Have you had the chance to attend a powwow? I have attended pow wows all over Alberta!
Pow wows are spectacular Indigenous cultural events that highlight stunning regalia, incredible dancing, singing and drumming. The event takes place in an arbor. This is a permanent circular structure maintained on cultural grounds. Some arbors are open air, while others are covered like the gorgeous arbor at Saddle Lake cultural grounds, pictured here. As you can see people sit on bleachers, or bring a lawn chair and sit on the grass around the dance area. Sometimes the dance area is natural ground or grass and other times, like in the example from Saddle Lake, they dance on artificial turf. Around the arbor vendors will display their wares and sell traditional foods. Bannock Taco’s are my favorite pow wow food! Tipi’s are often set up and people will be camped or parked in a circle formation.
Normally pow wows will be organized with two Grand Entries a day. One in the afternoon and one in the evening. Here is a picture of past Chief Eddie Makokis bringing in the Eagle Staff during the Grand Entry of the 2018 Saddle Lake Pow wow. During the Grand Entry the Chief and other dignitaries lead all the dancers into the arbor while a group sings and drums. At the completion of the Grand Entry there might be hundreds of dancers in the arbor. This video highlights a Grand Entry from the Gathering of Nations Powwow in Albuquerque, New Mexico. Gathering of Nations is the largest Pow wow in Turtle Island (North America). It is held annually in April. Over 700 tribes from Canada and the United States participate!
There are many different dance categories at a pow wow, and all ages participate. Usually the youngest competitors are highlighted first. The athletic, colorful, spectacular men’s Fancy dancers are usually saved for the last. The regalia that is worn is specific to each category of dance. You can tell what kind of dancing an individual does by their regalia. Regalia is unique to the dancer, usually holding personal and spiritual significance. Some specific items that you might see on regalia are: porcupine quills, elk teeth, bear claws, woodpecker tail, eagle or magpie feathers, weasel pelts, and bead work. Some regalia costs thousands of dollars to purchase, many people make their regalia. This is a picture of Josh Bear, Men’s Traditional Dancer from Saskatchewan. His roach, which is part of his head dress, features a woodpecker tail.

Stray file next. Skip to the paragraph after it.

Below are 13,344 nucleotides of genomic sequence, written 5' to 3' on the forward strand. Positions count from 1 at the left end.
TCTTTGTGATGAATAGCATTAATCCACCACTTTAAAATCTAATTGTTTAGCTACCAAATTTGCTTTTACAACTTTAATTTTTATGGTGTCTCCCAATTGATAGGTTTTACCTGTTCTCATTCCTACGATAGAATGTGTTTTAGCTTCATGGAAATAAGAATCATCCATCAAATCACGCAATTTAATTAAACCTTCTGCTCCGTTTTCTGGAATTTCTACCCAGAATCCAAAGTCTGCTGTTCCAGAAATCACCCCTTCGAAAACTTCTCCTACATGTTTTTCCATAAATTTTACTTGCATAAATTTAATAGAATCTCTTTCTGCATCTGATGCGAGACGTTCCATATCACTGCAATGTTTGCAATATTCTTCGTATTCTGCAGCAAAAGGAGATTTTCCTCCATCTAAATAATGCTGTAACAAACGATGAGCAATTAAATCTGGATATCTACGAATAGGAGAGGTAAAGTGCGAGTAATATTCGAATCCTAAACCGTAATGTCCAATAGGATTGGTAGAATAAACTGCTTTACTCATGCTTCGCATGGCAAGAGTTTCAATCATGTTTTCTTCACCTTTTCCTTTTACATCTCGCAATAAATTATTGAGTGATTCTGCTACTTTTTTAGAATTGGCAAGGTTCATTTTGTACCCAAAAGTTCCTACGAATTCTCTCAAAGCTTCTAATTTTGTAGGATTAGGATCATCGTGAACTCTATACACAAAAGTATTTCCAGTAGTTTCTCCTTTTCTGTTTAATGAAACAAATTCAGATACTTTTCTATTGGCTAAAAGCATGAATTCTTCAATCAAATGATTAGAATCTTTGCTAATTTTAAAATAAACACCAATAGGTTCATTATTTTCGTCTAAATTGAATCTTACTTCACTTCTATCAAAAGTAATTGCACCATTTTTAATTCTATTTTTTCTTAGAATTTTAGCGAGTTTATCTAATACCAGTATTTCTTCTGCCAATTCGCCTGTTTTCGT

Each item on a dancer’s regalia represents something significant to the dancer. In this picture Shalaya Whiskeyjack, from Saddle Lake Cree Nation is wearing her Jingle Dress regalia. Her Kokum (grandmother) handmade her regalia to represent her Indigenous name, White Spotted Pony. Indigenous names are obtained in cultural ceremony, and highly respected. She is wearing white weasel pelts braided into her hair. In her culture, it is believed that the weasel provides protection from jealous energies that onlookers may project onto the dancers. When she dances the metal jingles on her skirt make a tinkle or jingling sound.
Dancing is considered a form of ceremony. Each dance represents or teaches a different story. For example, Grass dance category is highlighted first because traditionally the grass dancers would dance to stomp and pack tall grass down, and remove any rocks or dangerous obstacles to prepare for a new camping / living area.
Participants dance for healing. This quote from Fancy Dancer and Indigenous artist Christian Parrish, known as Supaman highlights the ceremonial intentions of dancing:
“They say to dance like nobody is watching. I think that implies that we are afraid or ashamed to dance in front of people. I say dance like everybody is watching, your ancestors, and your family. Dance for those who are hurting, those who can’t dance, those who lost loved ones and those who suffer injustices throughout the world. Let every step be a prayer for humanity! Most of all dance for the Creator, who breathed into your soul so you may celebrate this gift of life!”
Supaman is from Crow Agency, Montana. He started dancing at pow wows when he was in grade four.
Dancers dance to the music of different drum groups. Singing and drumming, like dancing, has spiritual significance. Drums are handmade in ceremony, and are treated with respect. The drumming represents the heartbeat of the mother earth. My personal favorite drum groups are Northern Cree and Wild Horse Singer’s. Northern Cree is a pow wow and round dance singing group that was formed in the 80’s by the Wood brothers from Saddle Lake Cree Nation. Over the years they have had worldwide success, including performing on the Grammy’s. Northern Cree is powerful to hear live. The Wild Horse Singers are from North Battleford Saskatchewan. A highlight of their experiences has been performing for the Queen! Wild Horse singer member Colin Stonechild, told me that the drum saved him from delinquency. He learned Cree language and culture while sitting around the drum with his indigenous brothers.
Pow wow is considered ceremony, so here are some general protocols to remember. It is respectful to wear a long skirt and sleeved shirt if you are female. Also, taking pictures should only be done with permission. If you are outside the arbor during the Grand Entry, it is respectful to walk behind or around the dancers and not cross in front of them.
Poundmaker’s Annual Powwow is being held at Poundmaker’s Lodge, near St. Albert, Alberta this weekend. See more details here. I will be going to watch my friend’s son dance for the first time. I hope to see you there!